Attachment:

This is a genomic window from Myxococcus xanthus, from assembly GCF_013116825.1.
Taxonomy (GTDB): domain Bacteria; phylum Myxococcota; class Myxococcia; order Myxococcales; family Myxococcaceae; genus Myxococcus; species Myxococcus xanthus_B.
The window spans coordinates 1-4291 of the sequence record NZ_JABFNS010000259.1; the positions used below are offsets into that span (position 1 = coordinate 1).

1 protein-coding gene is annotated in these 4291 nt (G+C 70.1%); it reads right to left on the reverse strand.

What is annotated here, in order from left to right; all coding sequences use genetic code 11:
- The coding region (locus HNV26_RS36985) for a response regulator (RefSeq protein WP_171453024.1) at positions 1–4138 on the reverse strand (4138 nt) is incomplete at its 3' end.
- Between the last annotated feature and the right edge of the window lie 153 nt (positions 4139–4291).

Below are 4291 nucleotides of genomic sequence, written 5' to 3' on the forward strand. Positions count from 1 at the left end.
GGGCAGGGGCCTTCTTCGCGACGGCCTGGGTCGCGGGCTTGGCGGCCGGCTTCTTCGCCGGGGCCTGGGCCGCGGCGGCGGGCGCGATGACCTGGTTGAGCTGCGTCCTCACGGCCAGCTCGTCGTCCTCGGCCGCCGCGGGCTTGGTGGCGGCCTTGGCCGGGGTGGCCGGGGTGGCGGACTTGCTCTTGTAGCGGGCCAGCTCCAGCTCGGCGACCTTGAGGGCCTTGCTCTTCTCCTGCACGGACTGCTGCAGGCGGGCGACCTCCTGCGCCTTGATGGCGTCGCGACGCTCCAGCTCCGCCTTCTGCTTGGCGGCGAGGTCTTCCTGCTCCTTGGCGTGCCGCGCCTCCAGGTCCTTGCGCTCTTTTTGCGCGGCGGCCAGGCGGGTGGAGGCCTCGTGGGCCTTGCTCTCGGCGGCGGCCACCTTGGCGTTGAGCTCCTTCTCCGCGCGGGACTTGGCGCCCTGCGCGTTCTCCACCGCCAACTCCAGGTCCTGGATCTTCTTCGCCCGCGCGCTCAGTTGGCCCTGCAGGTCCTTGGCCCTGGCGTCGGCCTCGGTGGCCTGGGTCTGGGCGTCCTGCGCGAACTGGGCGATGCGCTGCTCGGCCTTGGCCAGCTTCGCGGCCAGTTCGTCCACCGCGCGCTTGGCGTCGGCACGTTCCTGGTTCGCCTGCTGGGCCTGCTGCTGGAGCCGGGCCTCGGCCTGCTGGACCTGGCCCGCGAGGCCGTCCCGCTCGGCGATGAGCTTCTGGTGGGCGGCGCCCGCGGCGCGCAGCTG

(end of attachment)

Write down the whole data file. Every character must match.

This is a genomic window from Myxococcus xanthus, from assembly GCF_013116825.1.
Taxonomy (GTDB): domain Bacteria; phylum Myxococcota; class Myxococcia; order Myxococcales; family Myxococcaceae; genus Myxococcus; species Myxococcus xanthus_B.
The window spans coordinates 1-4291 of the sequence record NZ_JABFNS010000259.1; the positions used below are offsets into that span (position 1 = coordinate 1).

1 protein-coding gene is annotated in these 4291 nt (G+C 70.1%); it reads right to left on the reverse strand.

What is annotated here, in order from left to right; all coding sequences use genetic code 11:
- The coding region (locus HNV26_RS36985) for a response regulator (RefSeq protein WP_171453024.1) at positions 1–4138 on the reverse strand (4138 nt) is incomplete at its 3' end.
- Between the last annotated feature and the right edge of the window lie 153 nt (positions 4139–4291).

Below are 4291 nucleotides of genomic sequence, written 5' to 3' on the forward strand. Positions count from 1 at the left end.
GGGCAGGGGCCTTCTTCGCGACGGCCTGGGTCGCGGGCTTGGCGGCCGGCTTCTTCGCCGGGGCCTGGGCCGCGGCGGCGGGCGCGATGACCTGGTTGAGCTGCGTCCTCACGGCCAGCTCGTCGTCCTCGGCCGCCGCGGGCTTGGTGGCGGCCTTGGCCGGGGTGGCCGGGGTGGCGGACTTGCTCTTGTAGCGGGCCAGCTCCAGCTCGGCGACCTTGAGGGCCTTGCTCTTCTCCTGCACGGACTGCTGCAGGCGGGCGACCTCCTGCGCCTTGATGGCGTCGCGACGCTCCAGCTCCGCCTTCTGCTTGGCGGCGAGGTCTTCCTGCTCCTTGGCGTGCCGCGCCTCCAGGTCCTTGCGCTCTTTTTGCGCGGCGGCCAGGCGGGTGGAGGCCTCGTGGGCCTTGCTCTCGGCGGCGGCCACCTTGGCGTTGAGCTCCTTCTCCGCGCGGGACTTGGCGCCCTGCGCGTTCTCCACCGCCAACTCCAGGTCCTGGATCTTCTTCGCCCGCGCGCTCAGTTGGCCCTGCAGGTCCTTGGCCCTGGCGTCGGCCTCGGTGGCCTGGGTCTGGGCGTCCTGCGCGAACTGGGCGATGCGCTGCTCGGCCTTGGCCAGCTTCGCGGCCAGTTCGTCCACCGCGCGCTTGGCGTCGGCACGTTCCTGGTTCGCCTGCTGGGCCTGCTGCTGGAGCCGGGCCTCGGCCTGCTGGACCTGGCCCGCGAGGCCGTCCCGCTCGGCGATGAGCTTCTGGTGGGCGGCGCCCGCGGCGCGCAGCTG